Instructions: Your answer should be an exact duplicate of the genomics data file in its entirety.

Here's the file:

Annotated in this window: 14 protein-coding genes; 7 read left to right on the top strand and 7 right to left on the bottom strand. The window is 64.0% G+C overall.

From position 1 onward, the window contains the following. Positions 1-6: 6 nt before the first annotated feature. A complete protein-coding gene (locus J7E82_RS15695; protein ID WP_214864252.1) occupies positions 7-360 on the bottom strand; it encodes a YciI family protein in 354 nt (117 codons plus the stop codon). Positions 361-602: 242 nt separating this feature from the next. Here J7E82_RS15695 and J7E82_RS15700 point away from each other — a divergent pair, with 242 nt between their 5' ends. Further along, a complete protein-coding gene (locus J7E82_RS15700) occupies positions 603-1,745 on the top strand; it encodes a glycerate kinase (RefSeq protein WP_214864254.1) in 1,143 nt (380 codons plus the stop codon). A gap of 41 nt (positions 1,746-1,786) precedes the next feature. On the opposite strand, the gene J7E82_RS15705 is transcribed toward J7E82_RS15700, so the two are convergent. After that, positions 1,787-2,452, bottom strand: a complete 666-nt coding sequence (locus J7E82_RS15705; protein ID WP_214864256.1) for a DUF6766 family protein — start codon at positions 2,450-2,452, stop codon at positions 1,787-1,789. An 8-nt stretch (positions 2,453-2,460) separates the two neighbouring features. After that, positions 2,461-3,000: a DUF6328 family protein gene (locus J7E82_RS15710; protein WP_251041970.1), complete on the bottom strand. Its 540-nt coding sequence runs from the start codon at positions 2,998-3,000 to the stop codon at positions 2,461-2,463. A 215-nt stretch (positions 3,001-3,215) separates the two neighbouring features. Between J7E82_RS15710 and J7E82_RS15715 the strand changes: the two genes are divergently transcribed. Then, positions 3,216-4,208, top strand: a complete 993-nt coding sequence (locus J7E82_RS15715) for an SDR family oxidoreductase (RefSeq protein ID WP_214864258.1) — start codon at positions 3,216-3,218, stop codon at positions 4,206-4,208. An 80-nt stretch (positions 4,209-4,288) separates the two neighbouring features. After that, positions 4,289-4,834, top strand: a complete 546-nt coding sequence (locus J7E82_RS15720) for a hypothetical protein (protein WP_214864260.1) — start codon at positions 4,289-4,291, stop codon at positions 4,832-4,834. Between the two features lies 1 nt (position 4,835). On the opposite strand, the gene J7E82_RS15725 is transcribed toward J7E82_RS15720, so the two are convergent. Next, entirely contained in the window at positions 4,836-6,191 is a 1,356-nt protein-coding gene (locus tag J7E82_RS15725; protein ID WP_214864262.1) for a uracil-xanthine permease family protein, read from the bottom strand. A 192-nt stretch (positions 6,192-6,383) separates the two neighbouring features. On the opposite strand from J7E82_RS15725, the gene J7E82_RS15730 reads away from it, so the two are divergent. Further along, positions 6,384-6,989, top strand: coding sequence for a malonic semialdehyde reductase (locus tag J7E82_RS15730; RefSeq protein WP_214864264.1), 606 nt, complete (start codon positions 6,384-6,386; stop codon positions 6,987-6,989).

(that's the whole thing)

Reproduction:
Annotated in this window: 14 protein-coding genes; 7 read left to right on the top strand and 7 right to left on the bottom strand. The window is 64.0% G+C overall.

From position 1 onward, the window contains the following. Positions 1-6: 6 nt before the first annotated feature. A complete protein-coding gene (locus J7E82_RS15695; protein ID WP_214864252.1) occupies positions 7-360 on the bottom strand; it encodes a YciI family protein in 354 nt (117 codons plus the stop codon). Positions 361-602: 242 nt separating this feature from the next. Here J7E82_RS15695 and J7E82_RS15700 point away from each other — a divergent pair, with 242 nt between their 5' ends. Further along, a complete protein-coding gene (locus J7E82_RS15700) occupies positions 603-1,745 on the top strand; it encodes a glycerate kinase (RefSeq protein WP_214864254.1) in 1,143 nt (380 codons plus the stop codon). A gap of 41 nt (positions 1,746-1,786) precedes the next feature. On the opposite strand, the gene J7E82_RS15705 is transcribed toward J7E82_RS15700, so the two are convergent. After that, positions 1,787-2,452, bottom strand: a complete 666-nt coding sequence (locus J7E82_RS15705; protein ID WP_214864256.1) for a DUF6766 family protein — start codon at positions 2,450-2,452, stop codon at positions 1,787-1,789. An 8-nt stretch (positions 2,453-2,460) separates the two neighbouring features. After that, positions 2,461-3,000: a DUF6328 family protein gene (locus J7E82_RS15710; protein WP_251041970.1), complete on the bottom strand. Its 540-nt coding sequence runs from the start codon at positions 2,998-3,000 to the stop codon at positions 2,461-2,463. A 215-nt stretch (positions 3,001-3,215) separates the two neighbouring features. Between J7E82_RS15710 and J7E82_RS15715 the strand changes: the two genes are divergently transcribed. Then, positions 3,216-4,208, top strand: a complete 993-nt coding sequence (locus J7E82_RS15715) for an SDR family oxidoreductase (RefSeq protein ID WP_214864258.1) — start codon at positions 3,216-3,218, stop codon at positions 4,206-4,208. An 80-nt stretch (positions 4,209-4,288) separates the two neighbouring features. After that, positions 4,289-4,834, top strand: a complete 546-nt coding sequence (locus J7E82_RS15720) for a hypothetical protein (protein WP_214864260.1) — start codon at positions 4,289-4,291, stop codon at positions 4,832-4,834. Between the two features lies 1 nt (position 4,835). On the opposite strand, the gene J7E82_RS15725 is transcribed toward J7E82_RS15720, so the two are convergent. Next, entirely contained in the window at positions 4,836-6,191 is a 1,356-nt protein-coding gene (locus tag J7E82_RS15725; protein ID WP_214864262.1) for a uracil-xanthine permease family protein, read from the bottom strand. A 192-nt stretch (positions 6,192-6,383) separates the two neighbouring features. On the opposite strand from J7E82_RS15725, the gene J7E82_RS15730 reads away from it, so the two are divergent. Further along, positions 6,384-6,989, top strand: coding sequence for a malonic semialdehyde reductase (locus tag J7E82_RS15730; RefSeq protein WP_214864264.1), 606 nt, complete (start codon positions 6,384-6,386; stop codon positions 6,987-6,989).